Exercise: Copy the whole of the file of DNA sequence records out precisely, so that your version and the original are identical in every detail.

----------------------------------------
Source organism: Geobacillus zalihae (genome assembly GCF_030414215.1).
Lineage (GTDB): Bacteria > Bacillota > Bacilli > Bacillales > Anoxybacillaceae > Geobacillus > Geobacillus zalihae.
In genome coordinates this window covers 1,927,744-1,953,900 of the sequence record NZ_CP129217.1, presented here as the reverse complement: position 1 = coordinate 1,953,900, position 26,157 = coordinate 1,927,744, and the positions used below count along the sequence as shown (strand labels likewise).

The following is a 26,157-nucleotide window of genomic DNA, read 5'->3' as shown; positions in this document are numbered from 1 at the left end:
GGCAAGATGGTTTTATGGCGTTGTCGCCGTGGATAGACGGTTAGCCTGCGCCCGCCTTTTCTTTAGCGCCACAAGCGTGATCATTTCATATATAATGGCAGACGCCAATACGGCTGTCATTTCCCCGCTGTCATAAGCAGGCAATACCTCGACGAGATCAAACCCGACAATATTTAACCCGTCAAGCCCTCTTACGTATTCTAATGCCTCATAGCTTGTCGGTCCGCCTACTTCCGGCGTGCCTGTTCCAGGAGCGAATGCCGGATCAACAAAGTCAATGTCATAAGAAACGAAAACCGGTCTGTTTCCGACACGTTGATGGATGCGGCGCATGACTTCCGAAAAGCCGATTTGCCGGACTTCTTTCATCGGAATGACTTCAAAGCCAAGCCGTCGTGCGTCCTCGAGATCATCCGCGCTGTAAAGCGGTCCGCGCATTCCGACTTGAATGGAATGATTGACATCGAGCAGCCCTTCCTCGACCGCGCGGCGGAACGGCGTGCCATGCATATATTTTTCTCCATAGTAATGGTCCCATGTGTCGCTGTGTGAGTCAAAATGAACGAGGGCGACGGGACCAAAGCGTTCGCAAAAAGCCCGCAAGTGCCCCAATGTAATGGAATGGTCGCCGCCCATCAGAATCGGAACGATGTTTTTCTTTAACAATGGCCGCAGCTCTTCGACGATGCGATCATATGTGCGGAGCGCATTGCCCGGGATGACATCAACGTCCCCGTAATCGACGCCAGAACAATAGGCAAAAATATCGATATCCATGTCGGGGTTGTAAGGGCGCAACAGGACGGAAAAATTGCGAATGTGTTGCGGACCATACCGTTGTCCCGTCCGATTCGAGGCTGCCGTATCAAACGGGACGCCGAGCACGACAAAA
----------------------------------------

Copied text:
Source organism: Geobacillus zalihae (genome assembly GCF_030414215.1).
Lineage (GTDB): Bacteria > Bacillota > Bacilli > Bacillales > Anoxybacillaceae > Geobacillus > Geobacillus zalihae.
In genome coordinates this window covers 1,927,744-1,953,900 of the sequence record NZ_CP129217.1, presented here as the reverse complement: position 1 = coordinate 1,953,900, position 26,157 = coordinate 1,927,744, and the positions used below count along the sequence as shown (strand labels likewise).

The following is a 26,157-nucleotide window of genomic DNA, read 5'->3' as shown; positions in this document are numbered from 1 at the left end:
GGCAAGATGGTTTTATGGCGTTGTCGCCGTGGATAGACGGTTAGCCTGCGCCCGCCTTTTCTTTAGCGCCACAAGCGTGATCATTTCATATATAATGGCAGACGCCAATACGGCTGTCATTTCCCCGCTGTCATAAGCAGGCAATACCTCGACGAGATCAAACCCGACAATATTTAACCCGTCAAGCCCTCTTACGTATTCTAATGCCTCATAGCTTGTCGGTCCGCCTACTTCCGGCGTGCCTGTTCCAGGAGCGAATGCCGGATCAACAAAGTCAATGTCATAAGAAACGAAAACCGGTCTGTTTCCGACACGTTGATGGATGCGGCGCATGACTTCCGAAAAGCCGATTTGCCGGACTTCTTTCATCGGAATGACTTCAAAGCCAAGCCGTCGTGCGTCCTCGAGATCATCCGCGCTGTAAAGCGGTCCGCGCATTCCGACTTGAATGGAATGATTGACATCGAGCAGCCCTTCCTCGACCGCGCGGCGGAACGGCGTGCCATGCATATATTTTTCTCCATAGTAATGGTCCCATGTGTCGCTGTGTGAGTCAAAATGAACGAGGGCGACGGGACCAAAGCGTTCGCAAAAAGCCCGCAAGTGCCCCAATGTAATGGAATGGTCGCCGCCCATCAGAATCGGAACGATGTTTTTCTTTAACAATGGCCGCAGCTCTTCGACGATGCGATCATATGTGCGGAGCGCATTGCCCGGGATGACATCAACGTCCCCGTAATCGACGCCAGAACAATAGGCAAAAATATCGATATCCATGTCGGGGTTGTAAGGGCGCAACAGGACGGAAAAATTGCGAATGTGTTGCGGACCATACCGTTGTCCCGTCCGATTCGAGGCTGCCGTATCAAACGGGACGCCGAGCACGACAAAA